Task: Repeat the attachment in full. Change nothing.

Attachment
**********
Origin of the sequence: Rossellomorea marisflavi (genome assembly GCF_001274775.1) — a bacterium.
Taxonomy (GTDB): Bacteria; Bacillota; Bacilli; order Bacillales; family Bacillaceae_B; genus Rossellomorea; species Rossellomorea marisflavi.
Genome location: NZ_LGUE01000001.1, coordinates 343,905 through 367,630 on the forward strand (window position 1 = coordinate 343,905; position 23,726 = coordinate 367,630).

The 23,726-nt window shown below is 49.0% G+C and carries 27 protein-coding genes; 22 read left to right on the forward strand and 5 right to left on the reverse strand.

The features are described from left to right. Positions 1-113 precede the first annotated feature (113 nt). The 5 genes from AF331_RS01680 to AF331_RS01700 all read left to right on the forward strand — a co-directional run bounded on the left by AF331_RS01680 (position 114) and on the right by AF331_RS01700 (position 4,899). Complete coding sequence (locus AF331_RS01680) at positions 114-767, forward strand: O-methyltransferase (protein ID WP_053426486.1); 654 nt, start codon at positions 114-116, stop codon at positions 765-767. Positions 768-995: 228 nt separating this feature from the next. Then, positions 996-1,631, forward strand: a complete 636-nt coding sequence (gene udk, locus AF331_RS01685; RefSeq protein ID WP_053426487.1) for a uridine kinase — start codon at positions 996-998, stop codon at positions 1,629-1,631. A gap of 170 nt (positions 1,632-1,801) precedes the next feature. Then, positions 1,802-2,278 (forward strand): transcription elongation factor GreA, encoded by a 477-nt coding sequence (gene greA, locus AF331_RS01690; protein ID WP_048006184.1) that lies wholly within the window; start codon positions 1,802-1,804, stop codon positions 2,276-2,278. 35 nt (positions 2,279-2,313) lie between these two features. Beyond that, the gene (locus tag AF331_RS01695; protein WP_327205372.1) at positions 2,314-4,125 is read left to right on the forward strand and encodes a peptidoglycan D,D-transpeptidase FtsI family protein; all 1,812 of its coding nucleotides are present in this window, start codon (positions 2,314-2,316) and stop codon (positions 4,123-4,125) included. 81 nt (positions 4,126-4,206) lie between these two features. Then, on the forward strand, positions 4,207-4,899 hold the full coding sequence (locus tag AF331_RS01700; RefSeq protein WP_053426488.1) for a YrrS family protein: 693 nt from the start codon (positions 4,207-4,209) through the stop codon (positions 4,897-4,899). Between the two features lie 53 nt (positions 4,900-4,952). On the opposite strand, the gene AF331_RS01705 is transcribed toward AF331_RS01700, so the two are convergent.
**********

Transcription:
Origin of the sequence: Rossellomorea marisflavi (genome assembly GCF_001274775.1) — a bacterium.
Taxonomy (GTDB): Bacteria; Bacillota; Bacilli; order Bacillales; family Bacillaceae_B; genus Rossellomorea; species Rossellomorea marisflavi.
Genome location: NZ_LGUE01000001.1, coordinates 343,905 through 367,630 on the forward strand (window position 1 = coordinate 343,905; position 23,726 = coordinate 367,630).

The 23,726-nt window shown below is 49.0% G+C and carries 27 protein-coding genes; 22 read left to right on the forward strand and 5 right to left on the reverse strand.

The features are described from left to right. Positions 1-113 precede the first annotated feature (113 nt). The 5 genes from AF331_RS01680 to AF331_RS01700 all read left to right on the forward strand — a co-directional run bounded on the left by AF331_RS01680 (position 114) and on the right by AF331_RS01700 (position 4,899). Complete coding sequence (locus AF331_RS01680) at positions 114-767, forward strand: O-methyltransferase (protein ID WP_053426486.1); 654 nt, start codon at positions 114-116, stop codon at positions 765-767. Positions 768-995: 228 nt separating this feature from the next. Then, positions 996-1,631, forward strand: a complete 636-nt coding sequence (gene udk, locus AF331_RS01685; RefSeq protein ID WP_053426487.1) for a uridine kinase — start codon at positions 996-998, stop codon at positions 1,629-1,631. A gap of 170 nt (positions 1,632-1,801) precedes the next feature. Then, positions 1,802-2,278 (forward strand): transcription elongation factor GreA, encoded by a 477-nt coding sequence (gene greA, locus AF331_RS01690; protein ID WP_048006184.1) that lies wholly within the window; start codon positions 1,802-1,804, stop codon positions 2,276-2,278. 35 nt (positions 2,279-2,313) lie between these two features. Beyond that, the gene (locus tag AF331_RS01695; protein WP_327205372.1) at positions 2,314-4,125 is read left to right on the forward strand and encodes a peptidoglycan D,D-transpeptidase FtsI family protein; all 1,812 of its coding nucleotides are present in this window, start codon (positions 2,314-2,316) and stop codon (positions 4,123-4,125) included. 81 nt (positions 4,126-4,206) lie between these two features. Then, on the forward strand, positions 4,207-4,899 hold the full coding sequence (locus tag AF331_RS01700; RefSeq protein WP_053426488.1) for a YrrS family protein: 693 nt from the start codon (positions 4,207-4,209) through the stop codon (positions 4,897-4,899). Between the two features lie 53 nt (positions 4,900-4,952). On the opposite strand, the gene AF331_RS01705 is transcribed toward AF331_RS01700, so the two are convergent.